WP:  The wine world welcomes you.  In my years in this industry something that is still so surprising to me is how intimidated people are by drinking wine.  Just drink it!  If you’re not ready for a tasting room experience, that’s fine, start small.  Grab a bottle from your local store or buy a glass out at your favorite restaurant.  Ask people for recommendations or buy a bottle just because it has a pretty label – we’ve all done it before.  Heck, I just had dinner the other night with one of my favorite people, the Direct Sales Manager at a high end winery, with tons of wine higher education certificates, and he bought a bottle of wine just because the lion on the label was awesome and had blue claws – we all do it. 

IH:  Do you have any favorite wine movies, shows, facts, quotes, or jokes?

WP:  Wine movies and shows haven’t evolved enough for me to feel real or relevant, maybe one day we will have a show like “The Office” but about the winery instead.  There is plenty of material there.  If any producers are reading this – I have so many ideas – give me a shout!

Varnum Vintners invites you to explore their old vine Riesling, Pinot Noir and Sparkling wines.

Replenish with the delictable charcuterie and tasting flight at Bjornson Vineyard.

With over 30 wineries and tasting rooms the Eola-Amity Hills AVA has a wine for every palette!

IH:  As head of the Winegrowers Association, what is your relationship with the wineries and winemakers?

WP:  I like to think of myself as a resource to wineries and winemakers.  I have always found joy in connecting those with a common goal to one another.  I have worked with some of the best of the best in this industry and I am proud to spread the knowledge I have gained through this time.

IH:  For someone planning a trip here, when do you recommend visiting Oregon wine country?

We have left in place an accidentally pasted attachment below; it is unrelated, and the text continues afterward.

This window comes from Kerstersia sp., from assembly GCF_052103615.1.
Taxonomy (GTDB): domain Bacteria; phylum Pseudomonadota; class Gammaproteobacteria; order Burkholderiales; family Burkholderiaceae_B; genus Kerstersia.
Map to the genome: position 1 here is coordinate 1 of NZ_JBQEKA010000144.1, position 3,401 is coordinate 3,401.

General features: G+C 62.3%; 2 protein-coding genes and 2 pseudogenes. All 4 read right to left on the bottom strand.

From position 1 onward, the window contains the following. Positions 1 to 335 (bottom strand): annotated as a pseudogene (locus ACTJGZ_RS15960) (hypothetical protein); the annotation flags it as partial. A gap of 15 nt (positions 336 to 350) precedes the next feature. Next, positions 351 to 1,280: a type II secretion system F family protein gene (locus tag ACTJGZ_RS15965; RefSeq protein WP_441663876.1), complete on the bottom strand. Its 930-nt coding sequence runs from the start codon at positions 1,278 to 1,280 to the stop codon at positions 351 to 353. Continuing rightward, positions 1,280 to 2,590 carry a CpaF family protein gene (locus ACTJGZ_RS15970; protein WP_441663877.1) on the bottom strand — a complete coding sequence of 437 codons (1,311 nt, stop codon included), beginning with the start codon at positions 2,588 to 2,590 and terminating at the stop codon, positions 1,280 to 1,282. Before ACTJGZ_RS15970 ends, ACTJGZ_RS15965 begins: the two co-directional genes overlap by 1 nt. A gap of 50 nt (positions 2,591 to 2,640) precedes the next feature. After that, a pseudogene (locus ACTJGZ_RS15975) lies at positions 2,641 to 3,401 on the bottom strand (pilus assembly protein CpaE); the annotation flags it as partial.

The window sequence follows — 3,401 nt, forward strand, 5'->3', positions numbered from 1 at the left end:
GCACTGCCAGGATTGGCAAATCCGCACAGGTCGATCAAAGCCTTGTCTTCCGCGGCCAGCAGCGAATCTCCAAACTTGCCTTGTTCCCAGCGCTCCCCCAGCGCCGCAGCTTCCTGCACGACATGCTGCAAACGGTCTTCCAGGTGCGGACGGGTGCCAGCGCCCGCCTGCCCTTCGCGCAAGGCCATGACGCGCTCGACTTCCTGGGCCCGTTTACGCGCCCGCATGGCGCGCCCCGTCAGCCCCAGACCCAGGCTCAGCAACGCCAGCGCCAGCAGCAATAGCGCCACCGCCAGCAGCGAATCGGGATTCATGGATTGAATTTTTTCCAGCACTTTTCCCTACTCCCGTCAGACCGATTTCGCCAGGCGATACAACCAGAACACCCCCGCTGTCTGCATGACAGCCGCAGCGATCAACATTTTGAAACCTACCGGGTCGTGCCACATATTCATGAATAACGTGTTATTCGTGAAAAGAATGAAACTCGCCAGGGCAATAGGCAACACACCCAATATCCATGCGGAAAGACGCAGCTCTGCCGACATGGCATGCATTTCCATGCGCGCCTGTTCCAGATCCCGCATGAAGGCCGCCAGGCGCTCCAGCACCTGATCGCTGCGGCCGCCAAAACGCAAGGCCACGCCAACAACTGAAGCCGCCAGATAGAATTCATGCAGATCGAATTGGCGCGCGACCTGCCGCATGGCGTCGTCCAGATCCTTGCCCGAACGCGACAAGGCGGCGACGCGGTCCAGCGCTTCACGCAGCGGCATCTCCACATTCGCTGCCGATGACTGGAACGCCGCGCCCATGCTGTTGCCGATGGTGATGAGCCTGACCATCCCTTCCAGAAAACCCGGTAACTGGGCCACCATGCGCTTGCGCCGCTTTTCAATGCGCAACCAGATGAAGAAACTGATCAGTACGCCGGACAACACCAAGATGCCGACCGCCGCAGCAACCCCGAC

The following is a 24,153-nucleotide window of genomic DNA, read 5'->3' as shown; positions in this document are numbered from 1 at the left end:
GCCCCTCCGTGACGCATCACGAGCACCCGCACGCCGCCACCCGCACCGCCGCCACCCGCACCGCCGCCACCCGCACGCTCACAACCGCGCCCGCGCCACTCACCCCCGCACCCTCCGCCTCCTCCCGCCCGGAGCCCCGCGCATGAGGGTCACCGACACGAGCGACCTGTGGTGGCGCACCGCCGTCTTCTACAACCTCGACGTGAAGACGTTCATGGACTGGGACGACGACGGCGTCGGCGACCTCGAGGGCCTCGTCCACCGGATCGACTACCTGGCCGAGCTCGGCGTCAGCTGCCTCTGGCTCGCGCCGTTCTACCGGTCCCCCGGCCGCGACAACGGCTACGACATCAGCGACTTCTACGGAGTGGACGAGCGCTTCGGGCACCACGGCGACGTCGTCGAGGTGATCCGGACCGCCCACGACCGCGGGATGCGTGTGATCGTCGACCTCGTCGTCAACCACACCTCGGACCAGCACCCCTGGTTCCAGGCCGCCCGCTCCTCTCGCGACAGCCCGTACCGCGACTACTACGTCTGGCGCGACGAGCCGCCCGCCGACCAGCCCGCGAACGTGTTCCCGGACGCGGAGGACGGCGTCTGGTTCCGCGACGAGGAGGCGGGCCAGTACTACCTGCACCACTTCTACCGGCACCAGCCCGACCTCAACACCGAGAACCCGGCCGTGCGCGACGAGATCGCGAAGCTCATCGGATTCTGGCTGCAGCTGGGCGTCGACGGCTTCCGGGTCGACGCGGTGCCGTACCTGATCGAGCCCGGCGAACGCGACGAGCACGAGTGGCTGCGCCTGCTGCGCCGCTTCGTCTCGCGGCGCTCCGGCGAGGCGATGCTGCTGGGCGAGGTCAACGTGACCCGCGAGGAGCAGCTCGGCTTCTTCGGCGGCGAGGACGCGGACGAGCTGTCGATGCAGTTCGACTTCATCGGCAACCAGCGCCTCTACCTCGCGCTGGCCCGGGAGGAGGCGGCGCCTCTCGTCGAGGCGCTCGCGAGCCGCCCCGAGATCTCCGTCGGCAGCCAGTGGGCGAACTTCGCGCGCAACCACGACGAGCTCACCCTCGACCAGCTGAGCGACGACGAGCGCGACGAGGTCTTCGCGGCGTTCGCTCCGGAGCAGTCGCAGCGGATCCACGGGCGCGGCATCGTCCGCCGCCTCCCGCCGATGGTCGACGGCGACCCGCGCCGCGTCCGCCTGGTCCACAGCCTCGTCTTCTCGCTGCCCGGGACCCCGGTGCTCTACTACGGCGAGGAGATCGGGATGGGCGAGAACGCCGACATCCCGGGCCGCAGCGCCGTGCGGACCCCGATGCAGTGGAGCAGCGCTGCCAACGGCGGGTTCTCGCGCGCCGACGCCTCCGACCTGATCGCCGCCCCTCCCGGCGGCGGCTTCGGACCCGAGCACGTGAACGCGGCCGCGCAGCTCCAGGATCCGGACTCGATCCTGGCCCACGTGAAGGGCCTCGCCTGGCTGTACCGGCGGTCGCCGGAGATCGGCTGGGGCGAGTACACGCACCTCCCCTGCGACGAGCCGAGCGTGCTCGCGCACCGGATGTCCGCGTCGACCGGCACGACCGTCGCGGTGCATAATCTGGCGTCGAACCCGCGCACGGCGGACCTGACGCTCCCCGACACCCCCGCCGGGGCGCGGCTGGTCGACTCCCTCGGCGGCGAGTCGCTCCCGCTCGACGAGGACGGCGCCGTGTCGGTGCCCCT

WP:  September, no question.  The leaves are changing, harvest is happening, temperatures are cooling, crowds are less likely, you need a light sweater in the evening.  All the good things… If you can hit a good weekend in October, that is also pretty amazing, but never a guarantee.

IH:  What is one of your favorite activities within the Eola-Amity Hills AVA outside of drinking wine?

WP:  One?  Seriously, we are in Oregon there is so much. Farmer’s markets, any u-pick farm (I’ll eat anything locally grown), hops farms are SO cool especially during their harvest, the river trails in Salem, and while I haven’t done it yet, I am looking forward to spending some time watching live music at the outdoor amphitheater in Independence.

IH:  What is the funniest or strangest moment you’ve had involving the Oregon wine industry?

WP:  I was once chased through the caves at Archery Summit by a bat that got in during harvest.  It was equally the funniest, most terrifying, and strangest thing that has ever happened to me in general. Turns out bats are a thing in the wine industry, they like fruit flies, and fruit flies like grapes.

Wendy recommends skipping the store and checking out one of the numerous Farmers markets in the valley.

The amphitheater at Independence’s Riverview Park hosts a summer concert series annually and adds to the charm of visiting the Eola-Amity region.

IH:  What is one of your favorite memories that include a glass or bottle of wine?